US5107829A (en) * 1987-03-11 1992-04-28 Ballard Medical Products Neonatal closed system for involuntary aspiration and ventilation, and method
US5133345A (en) * 1987-03-11 1992-07-28 Ballard Medical Products Neonatal closed system for involuntary aspiration and ventilation, and method
US5195990A (en) * 1991-09-11 1993-03-23 Novoste Corporation Coronary catheter
US5203776A (en) * 1992-10-09 1993-04-20 Durfee Paul J Catheter
US5209723A (en) * 1990-01-08 1993-05-11 The Curators Of The University Of Missouri Multiple lumen catheter for hemodialysis
US5215522A (en) * 1984-07-23 1993-06-01 Ballard Medical Products Single use medical aspirating device and method
US5277177A (en) * 1984-07-23 1994-01-11 Ballard Medical Products Single use medical aspirating device and method
US5285795A (en) * 1991-09-12 1994-02-15 Surgical Dynamics, Inc. Percutaneous discectomy system having a bendable discectomy probe and a steerable cannula
US5299574A (en) * 1986-08-29 1994-04-05 Bower P Jeffery Method and apparatus for selective coronary arteriography
US5358493A (en) * 1993-02-18 1994-10-25 Scimed Life Systems, Inc. Vascular access catheter and methods for manufacture thereof
US5401258A (en) * 1991-01-23 1995-03-28 Voda; Jan Coronary guide catheter
US5405320A (en) * 1990-01-08 1995-04-11 The Curators Of The University Of Missouri Multiple lumen catheter for hemodialysis
US5445625A (en) * 1991-01-23 1995-08-29 Voda; Jan Angioplasty guide catheter
US5569182A (en) * 1990-01-08 1996-10-29 The Curators Of The University Of Missouri Clot resistant multiple lumen catheter and method
WO1997026038A1 (en) * 1996-01-19 1997-07-24 Scimed Life Systems, Inc. Increasing radius curve catheter
US5694922A (en) * 1994-05-18 1997-12-09 Ballard Medical Products Swivel tube connections with hermetic seals
US5730733A (en) * 1995-06-01 1998-03-24 Scimed Life Systems, Inc. Flow assisted catheter
US5776111A (en) * 1996-11-07 1998-07-07 Medical Components, Inc. Multiple catheter assembly
US5899892A (en) * 1996-05-31 1999-05-04 Scimed Life Systems, Inc. Catheter having distal fiber braid
US5957911A (en) * 1992-01-28 1999-09-28 Advanced Cardiovascular Systems, Inc. Left coronary guiding catheter
US5976120A (en) * 1997-05-05 1999-11-02 Micro Therapeutics, Inc. Single segment microcatheter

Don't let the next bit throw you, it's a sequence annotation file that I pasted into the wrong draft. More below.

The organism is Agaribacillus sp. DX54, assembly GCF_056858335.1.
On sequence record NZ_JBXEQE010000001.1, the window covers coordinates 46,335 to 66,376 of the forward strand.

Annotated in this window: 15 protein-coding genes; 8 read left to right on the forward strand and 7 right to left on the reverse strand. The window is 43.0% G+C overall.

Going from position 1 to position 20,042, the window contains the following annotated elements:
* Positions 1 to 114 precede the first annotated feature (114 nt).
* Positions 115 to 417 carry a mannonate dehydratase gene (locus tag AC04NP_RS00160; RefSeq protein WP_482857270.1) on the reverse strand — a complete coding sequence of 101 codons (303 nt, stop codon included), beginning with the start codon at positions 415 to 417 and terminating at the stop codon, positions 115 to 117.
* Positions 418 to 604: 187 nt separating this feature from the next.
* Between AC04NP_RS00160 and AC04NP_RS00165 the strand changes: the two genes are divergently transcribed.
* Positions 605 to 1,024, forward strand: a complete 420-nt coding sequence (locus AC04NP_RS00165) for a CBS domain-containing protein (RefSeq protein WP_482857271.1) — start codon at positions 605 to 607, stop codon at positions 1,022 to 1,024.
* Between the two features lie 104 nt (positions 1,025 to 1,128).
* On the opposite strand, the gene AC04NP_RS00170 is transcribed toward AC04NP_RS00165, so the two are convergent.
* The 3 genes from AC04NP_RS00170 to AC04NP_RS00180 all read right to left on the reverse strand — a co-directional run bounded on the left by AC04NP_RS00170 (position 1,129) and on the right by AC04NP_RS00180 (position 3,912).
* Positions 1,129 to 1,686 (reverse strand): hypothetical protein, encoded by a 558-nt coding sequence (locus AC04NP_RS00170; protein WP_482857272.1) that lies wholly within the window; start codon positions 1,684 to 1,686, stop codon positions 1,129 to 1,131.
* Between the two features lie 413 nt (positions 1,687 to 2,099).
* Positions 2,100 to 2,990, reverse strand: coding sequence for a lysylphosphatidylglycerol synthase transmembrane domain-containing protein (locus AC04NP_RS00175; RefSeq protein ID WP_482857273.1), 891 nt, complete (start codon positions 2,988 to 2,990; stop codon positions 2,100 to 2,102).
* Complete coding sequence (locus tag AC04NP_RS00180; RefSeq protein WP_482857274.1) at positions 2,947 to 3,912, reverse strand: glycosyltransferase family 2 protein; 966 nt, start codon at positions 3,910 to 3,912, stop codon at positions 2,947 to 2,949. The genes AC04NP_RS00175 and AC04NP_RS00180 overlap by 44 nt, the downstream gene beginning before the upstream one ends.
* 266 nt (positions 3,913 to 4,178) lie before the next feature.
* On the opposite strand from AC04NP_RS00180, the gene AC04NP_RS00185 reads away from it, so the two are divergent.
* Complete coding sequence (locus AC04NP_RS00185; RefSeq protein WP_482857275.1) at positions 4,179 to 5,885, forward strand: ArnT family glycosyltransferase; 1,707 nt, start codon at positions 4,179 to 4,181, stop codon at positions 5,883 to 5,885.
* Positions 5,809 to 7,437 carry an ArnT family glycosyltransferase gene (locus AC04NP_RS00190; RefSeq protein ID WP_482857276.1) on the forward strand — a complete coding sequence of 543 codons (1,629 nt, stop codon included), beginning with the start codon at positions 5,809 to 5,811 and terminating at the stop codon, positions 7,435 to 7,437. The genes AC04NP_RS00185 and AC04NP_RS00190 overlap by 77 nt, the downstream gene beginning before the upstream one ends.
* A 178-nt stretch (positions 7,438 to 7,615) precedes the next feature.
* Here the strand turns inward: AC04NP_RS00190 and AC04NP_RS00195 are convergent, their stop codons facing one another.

US6171296B1 (en) 1998-04-28 2001-01-09 Microtherapeutics, Inc. Flow directed catheter
US6193705B1 (en) 1998-10-28 2001-02-27 Scimed Life Systems, Inc. Flow assisted catheter
US6494203B1 (en) 1994-08-19 2002-12-17 Ballard Medical Products Medical aspirating/ventilating closed system improvements and methods
US6558368B1 (en) 1992-05-01 2003-05-06 Jan Voda Preformed coronary artery guide catheter
US6595983B2 (en) 2000-12-07 2003-07-22 Jan K. Voda Guide or diagnostic catheter for right coronary artery
US20040220549A1 (en) * 2003-04-14 2004-11-04 Dittman Jay A. Large diameter delivery catheter/sheath
US20050090802A1 (en) * 2003-04-28 2005-04-28 Connors John J.Iii Flexible sheath with varying durometer
US20080009803A1 (en) * 2000-06-01 2008-01-10 Twincath, Llc Multi-lumen catheter and methods for making the catheter
US20090192435A1 (en) * 2007-10-26 2009-07-30 C. R. Bard, Inc. Solid-body catheter including lateral distal openings
USRE40913E1 (en) 2000-06-01 2009-09-08 Medical Components, Inc. Multilumen catheter assembly and methods for making and inserting the same
US7867218B1 (en) 2004-02-24 2011-01-11 Voda Heart Technology, Llc Steerable catheter for right coronary artery
US8066660B2 (en) 2007-10-26 2011-11-29 C. R. Bard, Inc. Split-tip catheter including lateral distal openings
US8092415B2 (en) 2007-11-01 2012-01-10 C. R. Bard, Inc. Catheter assembly including triple lumen tip
US8206371B2 (en) 2003-05-27 2012-06-26 Bard Access Systems, Inc. Methods and apparatus for inserting multi-lumen split-tip catheters into a blood vessel
US8500939B2 (en) 2007-10-17 2013-08-06 Bard Access Systems, Inc. Manufacture of split tip catheters
US8808227B2 (en) 2003-02-21 2014-08-19 C. R. Bard, Inc. Multi-lumen catheter with separate distal tips